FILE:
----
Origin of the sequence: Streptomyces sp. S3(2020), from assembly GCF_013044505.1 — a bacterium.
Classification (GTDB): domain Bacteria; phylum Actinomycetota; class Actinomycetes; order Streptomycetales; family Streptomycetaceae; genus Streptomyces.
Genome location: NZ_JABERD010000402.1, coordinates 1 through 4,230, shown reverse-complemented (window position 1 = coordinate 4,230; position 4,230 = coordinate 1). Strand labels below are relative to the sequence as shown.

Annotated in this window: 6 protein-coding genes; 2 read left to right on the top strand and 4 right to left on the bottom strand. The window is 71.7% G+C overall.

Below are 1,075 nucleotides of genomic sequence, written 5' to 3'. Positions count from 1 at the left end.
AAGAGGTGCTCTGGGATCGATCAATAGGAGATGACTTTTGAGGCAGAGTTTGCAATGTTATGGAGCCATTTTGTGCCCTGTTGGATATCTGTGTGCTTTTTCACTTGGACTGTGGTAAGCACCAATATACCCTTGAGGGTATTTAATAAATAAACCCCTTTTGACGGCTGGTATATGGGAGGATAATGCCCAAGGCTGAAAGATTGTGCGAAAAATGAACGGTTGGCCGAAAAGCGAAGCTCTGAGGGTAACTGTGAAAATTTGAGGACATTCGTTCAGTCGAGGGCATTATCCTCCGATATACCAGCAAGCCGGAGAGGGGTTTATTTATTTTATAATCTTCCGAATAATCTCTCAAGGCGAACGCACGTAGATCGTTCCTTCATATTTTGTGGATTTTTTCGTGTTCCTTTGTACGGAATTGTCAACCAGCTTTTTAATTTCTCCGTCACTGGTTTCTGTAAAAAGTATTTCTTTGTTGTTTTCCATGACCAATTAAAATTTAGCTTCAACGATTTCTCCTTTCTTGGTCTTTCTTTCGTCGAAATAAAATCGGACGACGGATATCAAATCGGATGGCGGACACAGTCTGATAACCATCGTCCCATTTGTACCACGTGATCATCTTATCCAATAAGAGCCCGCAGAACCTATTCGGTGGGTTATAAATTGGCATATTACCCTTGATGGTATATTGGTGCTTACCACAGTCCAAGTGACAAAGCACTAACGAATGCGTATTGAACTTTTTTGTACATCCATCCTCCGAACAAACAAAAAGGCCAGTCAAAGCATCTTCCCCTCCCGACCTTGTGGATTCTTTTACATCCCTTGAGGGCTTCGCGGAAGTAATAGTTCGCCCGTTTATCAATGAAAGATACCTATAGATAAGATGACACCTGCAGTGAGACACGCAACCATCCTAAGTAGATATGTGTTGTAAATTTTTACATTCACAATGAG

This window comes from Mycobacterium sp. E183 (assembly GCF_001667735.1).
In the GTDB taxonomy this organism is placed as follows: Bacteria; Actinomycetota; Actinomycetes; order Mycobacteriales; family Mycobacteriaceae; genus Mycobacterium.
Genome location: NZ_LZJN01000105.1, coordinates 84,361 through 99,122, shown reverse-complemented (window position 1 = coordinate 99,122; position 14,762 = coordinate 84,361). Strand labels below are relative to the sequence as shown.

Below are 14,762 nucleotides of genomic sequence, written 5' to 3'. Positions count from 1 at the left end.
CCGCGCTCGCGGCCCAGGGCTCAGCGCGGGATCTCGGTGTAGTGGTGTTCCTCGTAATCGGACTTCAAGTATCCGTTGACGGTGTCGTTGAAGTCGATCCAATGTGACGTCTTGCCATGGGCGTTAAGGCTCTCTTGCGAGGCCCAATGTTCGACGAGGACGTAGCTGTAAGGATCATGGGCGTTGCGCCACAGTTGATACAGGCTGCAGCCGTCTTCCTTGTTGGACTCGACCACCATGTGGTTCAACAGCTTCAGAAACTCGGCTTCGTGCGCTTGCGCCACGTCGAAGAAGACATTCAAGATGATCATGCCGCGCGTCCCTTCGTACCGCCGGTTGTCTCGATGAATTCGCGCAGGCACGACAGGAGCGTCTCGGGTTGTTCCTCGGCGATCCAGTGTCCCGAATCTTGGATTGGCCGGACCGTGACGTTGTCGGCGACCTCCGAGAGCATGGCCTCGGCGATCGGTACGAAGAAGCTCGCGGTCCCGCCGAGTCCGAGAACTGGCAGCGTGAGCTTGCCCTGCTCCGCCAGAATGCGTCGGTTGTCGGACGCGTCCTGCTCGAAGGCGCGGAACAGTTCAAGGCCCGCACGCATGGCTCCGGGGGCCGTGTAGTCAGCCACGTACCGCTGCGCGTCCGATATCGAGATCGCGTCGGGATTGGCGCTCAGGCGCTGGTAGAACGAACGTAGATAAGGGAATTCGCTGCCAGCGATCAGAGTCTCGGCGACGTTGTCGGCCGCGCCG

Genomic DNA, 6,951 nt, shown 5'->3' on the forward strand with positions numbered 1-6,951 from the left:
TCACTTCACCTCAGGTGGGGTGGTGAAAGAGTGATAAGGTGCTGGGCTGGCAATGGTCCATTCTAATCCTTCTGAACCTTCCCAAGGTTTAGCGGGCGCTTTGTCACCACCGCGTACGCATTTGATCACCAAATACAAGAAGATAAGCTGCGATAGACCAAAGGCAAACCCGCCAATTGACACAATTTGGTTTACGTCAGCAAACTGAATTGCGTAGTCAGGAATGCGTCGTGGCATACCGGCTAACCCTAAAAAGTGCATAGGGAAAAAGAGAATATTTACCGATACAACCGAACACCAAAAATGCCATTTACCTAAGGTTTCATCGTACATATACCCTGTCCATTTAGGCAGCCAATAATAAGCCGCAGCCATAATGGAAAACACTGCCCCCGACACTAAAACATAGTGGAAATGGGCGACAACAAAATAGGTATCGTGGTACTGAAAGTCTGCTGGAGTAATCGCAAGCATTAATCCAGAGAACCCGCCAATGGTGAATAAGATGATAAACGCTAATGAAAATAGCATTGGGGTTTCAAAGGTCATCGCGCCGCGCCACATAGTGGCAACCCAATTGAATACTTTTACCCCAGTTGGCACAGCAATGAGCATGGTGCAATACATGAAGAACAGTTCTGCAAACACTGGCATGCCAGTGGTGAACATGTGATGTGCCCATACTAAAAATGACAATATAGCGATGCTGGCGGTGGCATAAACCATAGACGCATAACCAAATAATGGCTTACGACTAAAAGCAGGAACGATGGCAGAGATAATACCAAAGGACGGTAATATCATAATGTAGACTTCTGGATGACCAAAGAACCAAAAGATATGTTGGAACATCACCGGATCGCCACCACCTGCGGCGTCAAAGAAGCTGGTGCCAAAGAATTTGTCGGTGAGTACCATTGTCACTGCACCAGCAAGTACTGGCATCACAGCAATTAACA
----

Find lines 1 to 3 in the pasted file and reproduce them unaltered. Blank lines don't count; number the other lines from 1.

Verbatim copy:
Origin of the sequence: Streptomyces sp. S3(2020), from assembly GCF_013044505.1 — a bacterium.
Classification (GTDB): domain Bacteria; phylum Actinomycetota; class Actinomycetes; order Streptomycetales; family Streptomycetaceae; genus Streptomyces.
Genome location: NZ_JABERD010000402.1, coordinates 1 through 4,230, shown reverse-complemented (window position 1 = coordinate 4,230; position 4,230 = coordinate 1). Strand labels below are relative to the sequence as shown.